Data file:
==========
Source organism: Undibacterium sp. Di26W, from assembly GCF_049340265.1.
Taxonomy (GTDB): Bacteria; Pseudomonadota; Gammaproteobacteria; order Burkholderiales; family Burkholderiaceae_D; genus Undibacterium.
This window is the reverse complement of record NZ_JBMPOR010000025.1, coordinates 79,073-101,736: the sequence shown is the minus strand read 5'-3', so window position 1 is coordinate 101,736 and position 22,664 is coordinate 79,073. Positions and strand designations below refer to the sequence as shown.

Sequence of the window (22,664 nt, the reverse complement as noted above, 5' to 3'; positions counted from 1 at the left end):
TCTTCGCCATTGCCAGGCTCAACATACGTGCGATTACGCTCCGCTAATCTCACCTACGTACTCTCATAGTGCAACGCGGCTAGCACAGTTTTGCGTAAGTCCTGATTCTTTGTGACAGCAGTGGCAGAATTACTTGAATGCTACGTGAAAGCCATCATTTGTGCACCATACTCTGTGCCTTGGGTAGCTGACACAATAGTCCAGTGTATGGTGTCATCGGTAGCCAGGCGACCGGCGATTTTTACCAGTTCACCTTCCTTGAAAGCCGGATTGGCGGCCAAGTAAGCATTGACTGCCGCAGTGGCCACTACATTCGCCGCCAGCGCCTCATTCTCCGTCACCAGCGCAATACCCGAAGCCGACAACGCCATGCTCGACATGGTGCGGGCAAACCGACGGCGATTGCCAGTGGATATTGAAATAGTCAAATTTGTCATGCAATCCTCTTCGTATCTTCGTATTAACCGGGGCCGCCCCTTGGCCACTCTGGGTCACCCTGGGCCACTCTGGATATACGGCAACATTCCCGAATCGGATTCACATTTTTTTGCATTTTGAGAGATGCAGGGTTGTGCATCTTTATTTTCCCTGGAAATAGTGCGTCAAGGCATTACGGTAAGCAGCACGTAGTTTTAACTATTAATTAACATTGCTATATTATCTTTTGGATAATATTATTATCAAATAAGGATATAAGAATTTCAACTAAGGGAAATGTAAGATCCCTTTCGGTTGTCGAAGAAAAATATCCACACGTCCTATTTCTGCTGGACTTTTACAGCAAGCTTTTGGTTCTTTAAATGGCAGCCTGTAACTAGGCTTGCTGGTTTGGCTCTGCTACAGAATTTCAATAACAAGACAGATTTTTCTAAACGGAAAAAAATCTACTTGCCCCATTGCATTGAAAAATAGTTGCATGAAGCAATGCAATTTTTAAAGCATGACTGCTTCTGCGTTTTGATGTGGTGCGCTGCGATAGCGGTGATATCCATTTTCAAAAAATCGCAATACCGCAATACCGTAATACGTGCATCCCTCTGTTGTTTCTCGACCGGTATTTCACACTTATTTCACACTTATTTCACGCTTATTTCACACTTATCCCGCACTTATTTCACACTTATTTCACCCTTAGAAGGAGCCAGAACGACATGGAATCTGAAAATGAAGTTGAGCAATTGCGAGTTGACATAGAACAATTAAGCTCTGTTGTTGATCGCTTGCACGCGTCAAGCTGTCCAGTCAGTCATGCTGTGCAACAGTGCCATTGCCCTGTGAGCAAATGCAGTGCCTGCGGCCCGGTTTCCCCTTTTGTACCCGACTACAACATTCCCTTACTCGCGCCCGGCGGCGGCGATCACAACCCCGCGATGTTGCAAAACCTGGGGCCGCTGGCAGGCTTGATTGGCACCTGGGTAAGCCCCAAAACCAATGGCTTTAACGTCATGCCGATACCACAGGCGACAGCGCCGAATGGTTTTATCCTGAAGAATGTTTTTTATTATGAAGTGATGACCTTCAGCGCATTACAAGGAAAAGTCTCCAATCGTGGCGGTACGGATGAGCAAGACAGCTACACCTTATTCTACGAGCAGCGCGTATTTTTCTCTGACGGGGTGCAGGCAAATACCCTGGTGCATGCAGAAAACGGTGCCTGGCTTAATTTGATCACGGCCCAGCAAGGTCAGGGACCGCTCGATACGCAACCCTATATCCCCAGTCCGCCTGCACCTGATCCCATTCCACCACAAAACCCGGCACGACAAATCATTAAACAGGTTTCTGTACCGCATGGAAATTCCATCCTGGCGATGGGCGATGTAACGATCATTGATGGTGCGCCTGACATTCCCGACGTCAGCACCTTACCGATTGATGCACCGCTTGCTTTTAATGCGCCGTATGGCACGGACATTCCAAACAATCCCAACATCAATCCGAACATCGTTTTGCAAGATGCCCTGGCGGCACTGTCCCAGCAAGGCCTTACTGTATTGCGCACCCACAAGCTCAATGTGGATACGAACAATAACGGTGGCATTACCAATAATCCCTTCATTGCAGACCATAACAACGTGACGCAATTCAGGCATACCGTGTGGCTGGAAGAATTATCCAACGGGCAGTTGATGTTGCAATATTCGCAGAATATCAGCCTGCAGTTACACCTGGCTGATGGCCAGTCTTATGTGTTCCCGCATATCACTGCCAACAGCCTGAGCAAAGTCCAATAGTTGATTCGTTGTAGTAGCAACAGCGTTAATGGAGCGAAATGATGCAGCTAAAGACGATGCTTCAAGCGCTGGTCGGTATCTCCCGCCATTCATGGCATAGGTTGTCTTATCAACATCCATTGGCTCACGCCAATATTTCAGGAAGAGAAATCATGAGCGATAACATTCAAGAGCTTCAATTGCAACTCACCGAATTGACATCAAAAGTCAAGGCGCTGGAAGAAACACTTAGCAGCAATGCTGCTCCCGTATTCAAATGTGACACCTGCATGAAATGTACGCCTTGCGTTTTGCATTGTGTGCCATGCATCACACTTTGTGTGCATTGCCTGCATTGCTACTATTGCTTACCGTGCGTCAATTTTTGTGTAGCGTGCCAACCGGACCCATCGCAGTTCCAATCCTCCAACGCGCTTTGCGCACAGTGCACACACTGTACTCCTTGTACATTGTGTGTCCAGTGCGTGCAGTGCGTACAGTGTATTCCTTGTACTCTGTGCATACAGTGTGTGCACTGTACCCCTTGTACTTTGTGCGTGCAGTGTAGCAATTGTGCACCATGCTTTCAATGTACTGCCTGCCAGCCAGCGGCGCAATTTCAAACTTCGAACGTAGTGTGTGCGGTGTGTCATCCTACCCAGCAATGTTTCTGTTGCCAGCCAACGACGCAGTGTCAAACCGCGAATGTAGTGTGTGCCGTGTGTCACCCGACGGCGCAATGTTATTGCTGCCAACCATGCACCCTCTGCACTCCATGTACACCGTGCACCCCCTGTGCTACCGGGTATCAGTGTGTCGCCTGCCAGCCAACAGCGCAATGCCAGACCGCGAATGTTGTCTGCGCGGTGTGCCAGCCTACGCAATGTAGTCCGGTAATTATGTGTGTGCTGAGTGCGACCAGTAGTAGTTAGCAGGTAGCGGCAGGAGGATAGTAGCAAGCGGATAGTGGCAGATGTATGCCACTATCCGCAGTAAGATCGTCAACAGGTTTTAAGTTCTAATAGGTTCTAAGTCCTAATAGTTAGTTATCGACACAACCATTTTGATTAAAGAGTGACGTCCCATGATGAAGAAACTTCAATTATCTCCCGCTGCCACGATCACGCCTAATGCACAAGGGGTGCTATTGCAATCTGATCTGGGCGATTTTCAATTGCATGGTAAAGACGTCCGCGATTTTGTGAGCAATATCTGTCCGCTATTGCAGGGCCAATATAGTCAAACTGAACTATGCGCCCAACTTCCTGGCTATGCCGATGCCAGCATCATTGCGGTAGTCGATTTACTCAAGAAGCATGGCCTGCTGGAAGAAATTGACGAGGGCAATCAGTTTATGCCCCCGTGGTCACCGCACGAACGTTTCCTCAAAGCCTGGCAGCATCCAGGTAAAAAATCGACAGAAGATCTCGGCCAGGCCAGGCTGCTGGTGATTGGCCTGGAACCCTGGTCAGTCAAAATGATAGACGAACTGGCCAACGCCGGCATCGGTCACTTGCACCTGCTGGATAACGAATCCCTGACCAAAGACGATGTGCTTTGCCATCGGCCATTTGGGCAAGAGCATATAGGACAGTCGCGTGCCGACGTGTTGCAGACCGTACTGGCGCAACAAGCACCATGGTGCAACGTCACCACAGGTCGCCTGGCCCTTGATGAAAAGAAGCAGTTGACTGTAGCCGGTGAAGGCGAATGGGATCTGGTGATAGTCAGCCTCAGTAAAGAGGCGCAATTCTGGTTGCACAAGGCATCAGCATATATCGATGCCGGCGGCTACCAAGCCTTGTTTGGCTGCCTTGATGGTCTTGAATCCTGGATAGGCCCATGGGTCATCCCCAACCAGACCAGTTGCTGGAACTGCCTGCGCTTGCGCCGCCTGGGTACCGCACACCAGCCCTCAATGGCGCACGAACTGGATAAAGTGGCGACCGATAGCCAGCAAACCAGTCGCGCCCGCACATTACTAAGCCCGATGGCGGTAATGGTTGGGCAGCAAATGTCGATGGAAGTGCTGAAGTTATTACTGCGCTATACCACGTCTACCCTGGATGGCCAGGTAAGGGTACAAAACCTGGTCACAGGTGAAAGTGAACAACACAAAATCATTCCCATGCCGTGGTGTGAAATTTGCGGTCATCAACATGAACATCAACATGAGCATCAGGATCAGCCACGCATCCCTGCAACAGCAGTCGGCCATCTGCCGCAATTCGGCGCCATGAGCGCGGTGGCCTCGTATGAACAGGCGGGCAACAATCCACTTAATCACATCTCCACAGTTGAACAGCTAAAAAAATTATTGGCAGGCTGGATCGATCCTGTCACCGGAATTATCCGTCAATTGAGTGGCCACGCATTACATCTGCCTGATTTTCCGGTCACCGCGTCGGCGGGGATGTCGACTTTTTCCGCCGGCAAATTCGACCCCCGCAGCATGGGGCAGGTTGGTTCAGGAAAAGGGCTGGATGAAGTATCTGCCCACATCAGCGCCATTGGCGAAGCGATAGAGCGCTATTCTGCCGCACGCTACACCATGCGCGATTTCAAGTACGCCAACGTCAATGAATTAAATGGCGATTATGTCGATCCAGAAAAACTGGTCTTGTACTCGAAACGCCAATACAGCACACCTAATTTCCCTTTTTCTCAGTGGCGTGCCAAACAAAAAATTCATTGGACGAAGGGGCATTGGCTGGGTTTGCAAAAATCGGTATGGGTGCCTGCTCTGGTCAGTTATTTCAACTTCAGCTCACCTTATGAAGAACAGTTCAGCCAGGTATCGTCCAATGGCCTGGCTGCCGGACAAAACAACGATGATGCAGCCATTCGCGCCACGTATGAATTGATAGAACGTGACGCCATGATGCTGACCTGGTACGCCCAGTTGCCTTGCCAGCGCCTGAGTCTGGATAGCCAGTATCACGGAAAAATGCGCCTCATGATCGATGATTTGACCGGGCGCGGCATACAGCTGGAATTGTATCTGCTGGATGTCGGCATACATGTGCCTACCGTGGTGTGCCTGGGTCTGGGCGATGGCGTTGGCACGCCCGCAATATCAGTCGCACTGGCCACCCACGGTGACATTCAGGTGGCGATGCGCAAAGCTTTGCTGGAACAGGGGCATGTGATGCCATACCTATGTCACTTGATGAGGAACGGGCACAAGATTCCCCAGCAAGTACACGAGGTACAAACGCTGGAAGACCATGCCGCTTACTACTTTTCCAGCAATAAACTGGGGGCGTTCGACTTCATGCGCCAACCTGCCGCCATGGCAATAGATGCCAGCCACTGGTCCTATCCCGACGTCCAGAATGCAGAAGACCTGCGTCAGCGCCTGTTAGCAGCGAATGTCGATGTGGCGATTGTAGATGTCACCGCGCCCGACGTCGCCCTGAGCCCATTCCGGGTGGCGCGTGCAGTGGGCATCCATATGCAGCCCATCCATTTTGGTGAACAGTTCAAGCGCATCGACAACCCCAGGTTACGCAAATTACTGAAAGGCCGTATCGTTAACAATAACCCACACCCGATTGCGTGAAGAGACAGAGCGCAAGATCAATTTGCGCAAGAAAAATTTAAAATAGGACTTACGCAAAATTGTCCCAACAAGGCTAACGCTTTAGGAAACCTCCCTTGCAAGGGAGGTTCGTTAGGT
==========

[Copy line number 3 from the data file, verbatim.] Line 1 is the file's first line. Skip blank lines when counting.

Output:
This window is the reverse complement of record NZ_JBMPOR010000025.1, coordinates 79,073-101,736: the sequence shown is the minus strand read 5'-3', so window position 1 is coordinate 101,736 and position 22,664 is coordinate 79,073. Positions and strand designations below refer to the sequence as shown.